investigation play out and that's what you have heard from the top leading democrats who have not called on governor cuomo to resign. the house speaker pelosi is saying to let the investigation speak out, and president biden was saying the investigation should play out and he was asked should governor cuomo resign if the allegations are proved against him, and not only does he say yes, but he also says he believes he will be prosecuted and that is a step further and it's surprising to people saying he said that on his own unsolicited. so i think that that is something that everybody is watching closely because, of course, there are so many leading democrats that have called on governor cuomo to resign and president biden has not done so yet but with these words he makes it clear what should happen once the gu
investigation is over depending on what it finds. >> it's worth pointing out a lot of people facing allegations like governor cuomo are facing even worse, sexual assault charges, find themselves not charged and people in position of prominence, and we have seen high profile cases where that's not the case and we have seen convictions -- if we could pause for a second, there's a white house covid briefing. >> today releasing details about how our testing strategy can be advanced in three additional critical ways. first, first is how we can reduce the disparities and health outcomes by investing more testing resources in under served communities. we will also discuss how we will get critical therapies to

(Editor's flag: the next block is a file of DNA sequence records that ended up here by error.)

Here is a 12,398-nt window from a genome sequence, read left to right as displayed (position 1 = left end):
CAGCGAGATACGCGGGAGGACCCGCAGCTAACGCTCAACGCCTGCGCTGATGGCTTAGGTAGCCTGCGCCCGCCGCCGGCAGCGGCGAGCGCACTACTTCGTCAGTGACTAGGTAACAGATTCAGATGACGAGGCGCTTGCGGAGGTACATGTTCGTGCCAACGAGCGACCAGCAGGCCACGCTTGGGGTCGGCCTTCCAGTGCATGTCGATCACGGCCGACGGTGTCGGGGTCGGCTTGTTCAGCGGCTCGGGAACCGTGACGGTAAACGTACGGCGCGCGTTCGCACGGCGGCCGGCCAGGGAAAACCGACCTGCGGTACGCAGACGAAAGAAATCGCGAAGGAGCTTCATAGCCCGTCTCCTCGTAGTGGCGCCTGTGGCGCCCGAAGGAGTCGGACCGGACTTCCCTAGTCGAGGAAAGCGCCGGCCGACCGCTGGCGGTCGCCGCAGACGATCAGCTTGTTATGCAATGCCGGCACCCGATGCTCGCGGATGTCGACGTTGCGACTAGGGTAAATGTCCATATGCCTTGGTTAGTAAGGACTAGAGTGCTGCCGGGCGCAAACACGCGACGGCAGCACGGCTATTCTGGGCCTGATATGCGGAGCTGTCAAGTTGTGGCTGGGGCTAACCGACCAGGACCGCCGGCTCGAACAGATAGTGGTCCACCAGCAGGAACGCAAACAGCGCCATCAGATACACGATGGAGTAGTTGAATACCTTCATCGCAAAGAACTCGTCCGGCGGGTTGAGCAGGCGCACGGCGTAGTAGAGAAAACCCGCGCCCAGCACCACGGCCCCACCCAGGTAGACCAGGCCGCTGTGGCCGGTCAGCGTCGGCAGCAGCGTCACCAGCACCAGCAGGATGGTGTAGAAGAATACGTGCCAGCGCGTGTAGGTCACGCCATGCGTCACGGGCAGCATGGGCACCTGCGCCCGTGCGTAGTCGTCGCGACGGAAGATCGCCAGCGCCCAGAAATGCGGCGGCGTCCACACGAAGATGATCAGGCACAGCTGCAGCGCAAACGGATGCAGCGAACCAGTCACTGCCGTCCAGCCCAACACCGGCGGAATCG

under-served communities. second, the investments we are making in testing to increase screening and surveillance. third is how we can strategically invest in testing to ramp up the opening of schools and get them back open. first you will hear from dr. smith, and then she will introduce dr. fauci. between all of them you will hear how various elements of our testing strategy come together. with that i will turn it over to dr. smith. >> thanks so much, andy. good afternoon, everyone. you know, as andy said, we are continuing to advance robust efforts to ensure equity in our federal covid-19 response. making sure there's access to